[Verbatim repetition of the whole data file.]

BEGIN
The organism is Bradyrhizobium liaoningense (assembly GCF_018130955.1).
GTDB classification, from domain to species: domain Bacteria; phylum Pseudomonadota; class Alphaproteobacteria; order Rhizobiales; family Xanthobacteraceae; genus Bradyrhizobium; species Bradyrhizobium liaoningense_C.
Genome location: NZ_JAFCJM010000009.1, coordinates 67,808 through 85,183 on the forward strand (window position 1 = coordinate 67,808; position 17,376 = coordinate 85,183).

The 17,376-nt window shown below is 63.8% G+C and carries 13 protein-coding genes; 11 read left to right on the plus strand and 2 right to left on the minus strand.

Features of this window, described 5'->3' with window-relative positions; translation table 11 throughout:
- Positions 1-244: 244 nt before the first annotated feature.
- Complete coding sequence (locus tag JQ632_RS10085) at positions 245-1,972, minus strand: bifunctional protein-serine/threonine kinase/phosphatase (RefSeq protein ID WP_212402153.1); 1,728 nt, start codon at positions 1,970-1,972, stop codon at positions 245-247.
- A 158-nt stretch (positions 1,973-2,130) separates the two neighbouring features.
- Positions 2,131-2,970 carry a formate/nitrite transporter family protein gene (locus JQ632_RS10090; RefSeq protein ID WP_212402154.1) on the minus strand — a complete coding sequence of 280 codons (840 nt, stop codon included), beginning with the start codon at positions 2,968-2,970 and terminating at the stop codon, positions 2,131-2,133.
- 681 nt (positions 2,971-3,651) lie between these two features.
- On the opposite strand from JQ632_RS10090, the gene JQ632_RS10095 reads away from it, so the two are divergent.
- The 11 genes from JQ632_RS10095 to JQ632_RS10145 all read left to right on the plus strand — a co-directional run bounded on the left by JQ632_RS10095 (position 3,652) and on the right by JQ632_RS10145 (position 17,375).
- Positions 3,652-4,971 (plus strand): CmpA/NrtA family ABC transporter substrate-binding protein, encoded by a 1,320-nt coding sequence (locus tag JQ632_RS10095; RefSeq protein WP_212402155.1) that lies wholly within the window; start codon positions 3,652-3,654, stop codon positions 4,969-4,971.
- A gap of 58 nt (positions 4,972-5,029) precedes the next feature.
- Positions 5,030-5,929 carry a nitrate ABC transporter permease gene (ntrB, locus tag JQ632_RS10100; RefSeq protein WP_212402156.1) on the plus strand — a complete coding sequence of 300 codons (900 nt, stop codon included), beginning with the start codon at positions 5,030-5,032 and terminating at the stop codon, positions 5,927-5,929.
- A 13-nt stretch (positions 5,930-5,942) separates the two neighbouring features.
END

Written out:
The organism is Bradyrhizobium liaoningense (assembly GCF_018130955.1).
GTDB classification, from domain to species: domain Bacteria; phylum Pseudomonadota; class Alphaproteobacteria; order Rhizobiales; family Xanthobacteraceae; genus Bradyrhizobium; species Bradyrhizobium liaoningense_C.
Genome location: NZ_JAFCJM010000009.1, coordinates 67,808 through 85,183 on the forward strand (window position 1 = coordinate 67,808; position 17,376 = coordinate 85,183).

The 17,376-nt window shown below is 63.8% G+C and carries 13 protein-coding genes; 11 read left to right on the plus strand and 2 right to left on the minus strand.

Features of this window, described 5'->3' with window-relative positions; translation table 11 throughout:
- Positions 1-244: 244 nt before the first annotated feature.
- Complete coding sequence (locus tag JQ632_RS10085) at positions 245-1,972, minus strand: bifunctional protein-serine/threonine kinase/phosphatase (RefSeq protein ID WP_212402153.1); 1,728 nt, start codon at positions 1,970-1,972, stop codon at positions 245-247.
- A 158-nt stretch (positions 1,973-2,130) separates the two neighbouring features.
- Positions 2,131-2,970 carry a formate/nitrite transporter family protein gene (locus JQ632_RS10090; RefSeq protein ID WP_212402154.1) on the minus strand — a complete coding sequence of 280 codons (840 nt, stop codon included), beginning with the start codon at positions 2,968-2,970 and terminating at the stop codon, positions 2,131-2,133.
- 681 nt (positions 2,971-3,651) lie between these two features.
- On the opposite strand from JQ632_RS10090, the gene JQ632_RS10095 reads away from it, so the two are divergent.
- The 11 genes from JQ632_RS10095 to JQ632_RS10145 all read left to right on the plus strand — a co-directional run bounded on the left by JQ632_RS10095 (position 3,652) and on the right by JQ632_RS10145 (position 17,375).
- Positions 3,652-4,971 (plus strand): CmpA/NrtA family ABC transporter substrate-binding protein, encoded by a 1,320-nt coding sequence (locus tag JQ632_RS10095; RefSeq protein WP_212402155.1) that lies wholly within the window; start codon positions 3,652-3,654, stop codon positions 4,969-4,971.
- A gap of 58 nt (positions 4,972-5,029) precedes the next feature.
- Positions 5,030-5,929 carry a nitrate ABC transporter permease gene (ntrB, locus tag JQ632_RS10100; RefSeq protein WP_212402156.1) on the plus strand — a complete coding sequence of 300 codons (900 nt, stop codon included), beginning with the start codon at positions 5,030-5,032 and terminating at the stop codon, positions 5,927-5,929.
- A 13-nt stretch (positions 5,930-5,942) separates the two neighbouring features.